Realism in literature and visual arts refers to the attempt of classifying subjects according to empirical and secular rules, as they are considered to exist only in a third person’s objective reality, without interpretation and embellishment. The approach believes in the principle that reality is independent of an individual’s conceptual schemes, beliefs and linguistic practices, and thus may be known to the artist who can represent this form of ‘reality’ faithfully.
Realism more specifically refers to the art movement which originated in France in the early 1850s. The advocates of such movement considered themselves people who are against romanticism, a dominating French artwork and literature in the early 19th century. Realism deals with the principle of objective reality and fought against the emotionalism of the romanticism. Accuracy and truth were the primary goals of the so called Realists. A lot of oil paintings and canvas art which emerged at this time showcased people who were at work, as it were also the peak of Industrial Revolution at that time. The popularity of realistic artworks also gave way to the rise of photography- a brand new visual source that created a desire within the people to create representations that looked real.
What Defines Realism Art
Realism art is described as an artistic endeavor that aims to imitate nature using a paintbrush. This is the desire for those who belonged to this art revolution and believed that romanticism, subjectivism and classicism portrayed the many fallacies of nature.
Realism focuses more on the accurate and truthful depiction of the subjects which nature and life offer to the artists. The artificiality of the previous Romanticism and Classicism was rejected and the necessity to come up with a contemporary art style was introduced. The new idea revolved around everyday activities and ordinary people who are worthy subjects of the Realist artists. The advocates of the Realist art movement attempted to portray the ordinary lives, problems, appearances, customs and mores of the bourgeois & lower classes, the ordinary, unexceptional, unadorned and humble. They have set themselves conscientiously to create all the ignored elements of contemporary life and the society- material conditions, physical settings, and mental attitudes.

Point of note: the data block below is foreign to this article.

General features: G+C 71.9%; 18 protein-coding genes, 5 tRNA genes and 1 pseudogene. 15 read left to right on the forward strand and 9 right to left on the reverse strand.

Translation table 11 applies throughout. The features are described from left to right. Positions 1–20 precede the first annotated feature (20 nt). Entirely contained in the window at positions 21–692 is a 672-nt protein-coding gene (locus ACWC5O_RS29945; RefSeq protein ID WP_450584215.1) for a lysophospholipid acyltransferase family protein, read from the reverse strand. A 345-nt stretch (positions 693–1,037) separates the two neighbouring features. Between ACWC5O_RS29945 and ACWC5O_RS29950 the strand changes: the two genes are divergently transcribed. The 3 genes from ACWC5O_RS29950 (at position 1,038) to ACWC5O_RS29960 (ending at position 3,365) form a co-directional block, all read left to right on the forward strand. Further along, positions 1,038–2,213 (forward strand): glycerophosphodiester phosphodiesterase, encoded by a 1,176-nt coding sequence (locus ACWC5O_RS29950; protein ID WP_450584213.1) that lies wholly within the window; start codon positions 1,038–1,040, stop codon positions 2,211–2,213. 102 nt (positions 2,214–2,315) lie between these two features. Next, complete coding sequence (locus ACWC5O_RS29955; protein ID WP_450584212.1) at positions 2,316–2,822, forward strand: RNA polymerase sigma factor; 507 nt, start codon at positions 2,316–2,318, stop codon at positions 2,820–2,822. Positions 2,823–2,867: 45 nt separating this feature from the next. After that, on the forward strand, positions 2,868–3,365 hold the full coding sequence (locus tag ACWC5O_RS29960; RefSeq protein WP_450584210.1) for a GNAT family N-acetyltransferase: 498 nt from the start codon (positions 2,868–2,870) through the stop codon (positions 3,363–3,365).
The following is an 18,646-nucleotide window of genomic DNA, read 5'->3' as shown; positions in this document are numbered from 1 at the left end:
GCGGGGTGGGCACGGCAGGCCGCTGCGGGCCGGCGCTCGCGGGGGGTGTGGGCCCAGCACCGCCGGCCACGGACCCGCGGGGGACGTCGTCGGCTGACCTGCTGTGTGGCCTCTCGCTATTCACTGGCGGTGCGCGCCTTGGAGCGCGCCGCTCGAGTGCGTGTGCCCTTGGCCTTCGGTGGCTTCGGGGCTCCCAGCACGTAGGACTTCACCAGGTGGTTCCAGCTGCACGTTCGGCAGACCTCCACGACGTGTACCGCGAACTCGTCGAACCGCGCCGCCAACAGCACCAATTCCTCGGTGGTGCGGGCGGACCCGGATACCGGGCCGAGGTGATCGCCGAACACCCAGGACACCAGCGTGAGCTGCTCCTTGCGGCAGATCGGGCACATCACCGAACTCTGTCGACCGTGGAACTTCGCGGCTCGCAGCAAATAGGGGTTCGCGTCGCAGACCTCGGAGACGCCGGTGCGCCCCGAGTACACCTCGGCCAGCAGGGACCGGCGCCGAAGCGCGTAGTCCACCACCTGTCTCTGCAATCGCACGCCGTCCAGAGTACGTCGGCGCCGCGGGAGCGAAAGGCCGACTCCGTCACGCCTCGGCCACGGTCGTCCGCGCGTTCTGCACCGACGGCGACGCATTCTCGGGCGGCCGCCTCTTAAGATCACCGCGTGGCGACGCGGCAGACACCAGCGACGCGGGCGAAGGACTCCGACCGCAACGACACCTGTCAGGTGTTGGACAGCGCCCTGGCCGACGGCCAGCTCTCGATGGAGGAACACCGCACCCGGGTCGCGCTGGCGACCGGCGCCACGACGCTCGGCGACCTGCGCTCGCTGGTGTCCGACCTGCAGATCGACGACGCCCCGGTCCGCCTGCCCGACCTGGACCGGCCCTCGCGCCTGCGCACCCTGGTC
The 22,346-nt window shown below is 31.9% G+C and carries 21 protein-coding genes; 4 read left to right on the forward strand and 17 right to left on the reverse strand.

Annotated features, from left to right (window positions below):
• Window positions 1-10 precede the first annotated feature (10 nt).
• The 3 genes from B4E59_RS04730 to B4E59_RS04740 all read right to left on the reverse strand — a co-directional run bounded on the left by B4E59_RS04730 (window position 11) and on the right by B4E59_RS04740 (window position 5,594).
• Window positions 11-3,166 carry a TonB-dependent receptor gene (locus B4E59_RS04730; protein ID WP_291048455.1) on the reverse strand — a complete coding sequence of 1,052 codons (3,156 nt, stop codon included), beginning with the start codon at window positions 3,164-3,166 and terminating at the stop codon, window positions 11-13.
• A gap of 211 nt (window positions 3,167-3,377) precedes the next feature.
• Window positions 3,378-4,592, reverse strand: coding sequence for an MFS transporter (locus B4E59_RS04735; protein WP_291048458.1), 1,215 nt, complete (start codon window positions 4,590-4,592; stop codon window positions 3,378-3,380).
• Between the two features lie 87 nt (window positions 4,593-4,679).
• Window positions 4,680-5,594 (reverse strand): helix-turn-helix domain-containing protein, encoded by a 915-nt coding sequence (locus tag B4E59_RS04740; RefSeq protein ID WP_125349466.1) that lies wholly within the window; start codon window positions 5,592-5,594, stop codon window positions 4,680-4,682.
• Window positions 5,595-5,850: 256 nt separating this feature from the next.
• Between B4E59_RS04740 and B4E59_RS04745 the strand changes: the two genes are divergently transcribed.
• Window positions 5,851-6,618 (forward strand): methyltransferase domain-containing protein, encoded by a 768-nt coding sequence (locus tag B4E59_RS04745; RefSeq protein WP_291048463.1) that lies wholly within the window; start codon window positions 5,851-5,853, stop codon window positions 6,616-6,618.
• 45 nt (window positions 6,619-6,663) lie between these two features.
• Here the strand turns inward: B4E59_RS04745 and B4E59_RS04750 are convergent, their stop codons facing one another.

Famous Realist Art Paintings of All Time
As every art period is best expressed in the masterpieces crafted by the artists, realism is the manifestation of concepts and principles held by the people who remained true to their ideology. In the broadest sense, the principle of realism can be seen as the pursuit of truthfulness through art to the life conditions and hardships of the ordinary citizens and the lower class citizens of the society. These hardships are considered as the imbalances found in the society that needs to be corrected with the help of scientific application. Here are some of the famous canvas art and oil painting masterpieces of the realism movement.
Horse Ploughing at the Nivernais. This painting is the product of the artistic hands and mind of French artist, Maria Rosa Bonheur. It was also her first achievement after the French government commission. Bonheur is popular for her tendencies to dress up with male clothing as it gave her greater movements when working with animals. She was also considered as one of history’s earliest feminists.
Three Women in Church. The Three Women in Church painting was one of the masterpieces of Wilhelm Liebl, a German born artist. Leibl studied art under the supervision of many artists at the Munich Academy. When he saw and witnessed the art display of a Gustav Courbet, a French realist painter, he immediately went to Paris to study arts. During his return, he moved to a country side where he could develop and focus his artworks on the peasant life and rural sceneries. His work was truly void of any personal impression, a trait that is characteristic of the realist movement.
L’Orgine du Monde. Translated as The Origin of the World in English, L’Orgine du Monde is a canvas art painting crafted by Gustav Courbet. It features a realistic close up view of the gential organ and abdomen of a naked young woman who is lying on the bed and with legs spread. The overall framing of the nude body emphasizes the work’s eroticism.